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How To Handle A Student Who Does Zero Work

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The culture of teaching says that you must support, support, support.

You must do more, give more, talk more.

So when you notice a student who you know has the ability just sitting there, producing zero work, you get nervous. You pace, tap your toes, walk by a couple of times.

But inevitably, you won’t resist the pull.

You kneel down next to them to have a chat. You ask why. You gently prod and poke for information. You offer extra help. You encourage and cajole and urge.

You may even mention the possibility of staying in for recess or losing privileges.

And if it continues beyond a few days, you’ll consider putting them on a carrot-and-stick contract or referring them to the counselor for more talk.

But all those interventions, all that focus and concern and hand-wringing, only make things worse. They only make the student more entrenched and resistant.

Why?

Because students who don’t work are seeking control, first and foremost. They’re feeling as if they’re losing their ability to make their own choices. And not doing their work is something they alone can decide.

Whether nature or nurture, some people have a stronger need for freedom and self-determinism. They bristle when this need is threatened—especially when coming from all around them. Home. School. Life.

So they resist. They push back. They refuse to budge.

So what should you do about it?

Nothing. Yes, really. I know it sounds blasphemy, but letting them be is the best thing you can do for them. The choice to work must be theirs. Only then will they start focusing, producing, and progressing.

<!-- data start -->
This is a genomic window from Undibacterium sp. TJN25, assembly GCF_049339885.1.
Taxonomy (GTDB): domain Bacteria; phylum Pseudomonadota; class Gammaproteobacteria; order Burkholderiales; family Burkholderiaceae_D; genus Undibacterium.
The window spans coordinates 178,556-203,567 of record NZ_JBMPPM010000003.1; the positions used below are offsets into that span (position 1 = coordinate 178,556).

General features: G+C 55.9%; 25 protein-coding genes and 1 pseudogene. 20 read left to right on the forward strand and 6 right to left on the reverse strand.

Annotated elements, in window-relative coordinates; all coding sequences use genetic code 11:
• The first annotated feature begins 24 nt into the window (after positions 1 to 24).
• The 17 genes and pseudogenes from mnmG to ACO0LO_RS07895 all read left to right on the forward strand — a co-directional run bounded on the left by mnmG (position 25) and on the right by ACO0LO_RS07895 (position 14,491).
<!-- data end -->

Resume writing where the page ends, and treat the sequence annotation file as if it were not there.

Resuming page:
And not in the phony way we can sometimes get them moving by offering rewards or threatening punishment—which doesn’t last. But in a way that is real and sustaining.

Remove their need to resist and give them their control and freedom of choice back. It’s that simple.

In the meantime, and this is key, do your job well. Be of good humor and build trusting rapport with every student using SCM principles. Protect their right to learn and enjoy school without interference by following your classroom management plan.

And most important, teach compelling lessons.

Give your students a reason to want to listen, learn, and do their work by being an expert in your content area. Go deep not wide. Allow them to draw conclusions and think for themselves instead of tarnishing it with your own opinions.

Tell stories. Dramatize. Build things. Get them up and moving. Create confidence through longer and longer independent work sessions.

Stop coddling and start challenging. Provide context. Quit focusing on individual students and start focusing on better direct instruction for all students.

And you’ll draw them in.

They’ll forget about their outside world and inside angst and the experience of being in your classroom will be one long flow, where time flies and they lose themselves in learning. In this way, you’ll never have a student who doesn’t want to work.

It’s not the student.

It’s us. We have to do better. We have to know and understand what really motivates students instead of assuming that they’re the problem.

No, I’m not blaming you. Public education and its culture of coddling and excuses is failing and infecting everything we do.

But you have the power right there in your classroom to change lives.

And it isn’t so difficult. Decide to take full responsibility for teaching great lessons and shift full responsibility for listening, learning, and behaving over to your students.

Make them care through your compelling content and delivery and then hand it over to them to do the work, solve for x, write the essay.

Combined with the freedom to do it or not do it, and the natural consequences therein, is what causes them to want to move. —Even the most stubborn student who feels as if they’re confined to a wardrobe box.

They’re waiting, you see, for somebody, anybody, to take charge and stop treating the class like helpless new-born puppies. They’re dying for inspiration and purpose and maturity.

They want to be stirred and challenged, if only you’ll give it them, along with the one thing what we all desire deep down.

The freedom to succeed or fail all on our own.

PS – Our new e-guide, The Smart Exercise Plan for Teachers, will be available on Tuesday, March 1st right here on the website.

Also, if you haven’t done so already, please join us. It’s free! Click here and begin receiving classroom management articles like this one in your email box every week.

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